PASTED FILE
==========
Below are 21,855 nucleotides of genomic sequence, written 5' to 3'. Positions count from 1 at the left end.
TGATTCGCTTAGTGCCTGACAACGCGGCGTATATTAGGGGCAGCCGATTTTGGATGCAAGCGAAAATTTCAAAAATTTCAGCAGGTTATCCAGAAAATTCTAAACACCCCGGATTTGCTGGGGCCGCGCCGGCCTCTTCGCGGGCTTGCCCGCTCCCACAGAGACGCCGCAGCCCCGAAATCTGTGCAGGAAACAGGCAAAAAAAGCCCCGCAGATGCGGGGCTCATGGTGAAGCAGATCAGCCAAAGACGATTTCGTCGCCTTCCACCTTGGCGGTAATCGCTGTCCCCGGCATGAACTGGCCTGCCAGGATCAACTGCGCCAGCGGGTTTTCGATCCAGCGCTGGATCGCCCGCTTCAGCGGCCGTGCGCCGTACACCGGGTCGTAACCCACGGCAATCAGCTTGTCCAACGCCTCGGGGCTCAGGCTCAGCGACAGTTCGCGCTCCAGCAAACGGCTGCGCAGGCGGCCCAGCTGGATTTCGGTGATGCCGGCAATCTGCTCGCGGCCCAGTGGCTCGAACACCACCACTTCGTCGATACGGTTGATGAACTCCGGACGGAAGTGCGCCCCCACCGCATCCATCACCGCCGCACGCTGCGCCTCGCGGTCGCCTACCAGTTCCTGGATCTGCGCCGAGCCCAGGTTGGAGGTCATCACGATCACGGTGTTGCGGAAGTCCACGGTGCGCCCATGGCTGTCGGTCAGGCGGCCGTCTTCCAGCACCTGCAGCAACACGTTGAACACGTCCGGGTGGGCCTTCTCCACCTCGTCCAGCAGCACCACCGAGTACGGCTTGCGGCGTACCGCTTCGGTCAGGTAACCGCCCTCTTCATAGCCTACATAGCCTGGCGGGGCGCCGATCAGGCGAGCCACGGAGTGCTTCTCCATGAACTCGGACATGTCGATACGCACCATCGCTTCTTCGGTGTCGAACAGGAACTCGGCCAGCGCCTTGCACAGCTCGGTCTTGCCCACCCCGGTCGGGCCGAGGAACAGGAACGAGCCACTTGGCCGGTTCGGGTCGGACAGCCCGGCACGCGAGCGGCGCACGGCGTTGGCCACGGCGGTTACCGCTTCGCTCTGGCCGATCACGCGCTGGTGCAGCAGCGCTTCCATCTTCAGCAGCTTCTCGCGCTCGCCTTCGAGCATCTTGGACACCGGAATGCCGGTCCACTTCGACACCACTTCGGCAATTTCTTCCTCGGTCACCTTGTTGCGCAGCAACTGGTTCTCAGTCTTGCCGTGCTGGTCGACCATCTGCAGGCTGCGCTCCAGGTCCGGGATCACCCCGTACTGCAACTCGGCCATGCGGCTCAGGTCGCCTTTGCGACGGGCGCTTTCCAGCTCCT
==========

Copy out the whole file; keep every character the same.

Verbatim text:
Below are 21,855 nucleotides of genomic sequence, written 5' to 3'. Positions count from 1 at the left end.
TGATTCGCTTAGTGCCTGACAACGCGGCGTATATTAGGGGCAGCCGATTTTGGATGCAAGCGAAAATTTCAAAAATTTCAGCAGGTTATCCAGAAAATTCTAAACACCCCGGATTTGCTGGGGCCGCGCCGGCCTCTTCGCGGGCTTGCCCGCTCCCACAGAGACGCCGCAGCCCCGAAATCTGTGCAGGAAACAGGCAAAAAAAGCCCCGCAGATGCGGGGCTCATGGTGAAGCAGATCAGCCAAAGACGATTTCGTCGCCTTCCACCTTGGCGGTAATCGCTGTCCCCGGCATGAACTGGCCTGCCAGGATCAACTGCGCCAGCGGGTTTTCGATCCAGCGCTGGATCGCCCGCTTCAGCGGCCGTGCGCCGTACACCGGGTCGTAACCCACGGCAATCAGCTTGTCCAACGCCTCGGGGCTCAGGCTCAGCGACAGTTCGCGCTCCAGCAAACGGCTGCGCAGGCGGCCCAGCTGGATTTCGGTGATGCCGGCAATCTGCTCGCGGCCCAGTGGCTCGAACACCACCACTTCGTCGATACGGTTGATGAACTCCGGACGGAAGTGCGCCCCCACCGCATCCATCACCGCCGCACGCTGCGCCTCGCGGTCGCCTACCAGTTCCTGGATCTGCGCCGAGCCCAGGTTGGAGGTCATCACGATCACGGTGTTGCGGAAGTCCACGGTGCGCCCATGGCTGTCGGTCAGGCGGCCGTCTTCCAGCACCTGCAGCAACACGTTGAACACGTCCGGGTGGGCCTTCTCCACCTCGTCCAGCAGCACCACCGAGTACGGCTTGCGGCGTACCGCTTCGGTCAGGTAACCGCCCTCTTCATAGCCTACATAGCCTGGCGGGGCGCCGATCAGGCGAGCCACGGAGTGCTTCTCCATGAACTCGGACATGTCGATACGCACCATCGCTTCTTCGGTGTCGAACAGGAACTCGGCCAGCGCCTTGCACAGCTCGGTCTTGCCCACCCCGGTCGGGCCGAGGAACAGGAACGAGCCACTTGGCCGGTTCGGGTCGGACAGCCCGGCACGCGAGCGGCGCACGGCGTTGGCCACGGCGGTTACCGCTTCGCTCTGGCCGATCACGCGCTGGTGCAGCAGCGCTTCCATCTTCAGCAGCTTCTCGCGCTCGCCTTCGAGCATCTTGGACACCGGAATGCCGGTCCACTTCGACACCACTTCGGCAATTTCTTCCTCGGTCACCTTGTTGCGCAGCAACTGGTTCTCAGTCTTGCCGTGCTGGTCGACCATCTGCAGGCTGCGCTCCAGGTCCGGGATCACCCCGTACTGCAACTCGGCCATGCGGCTCAGGTCGCCTTTGCGACGGGCGCTTTCCAGCTCCT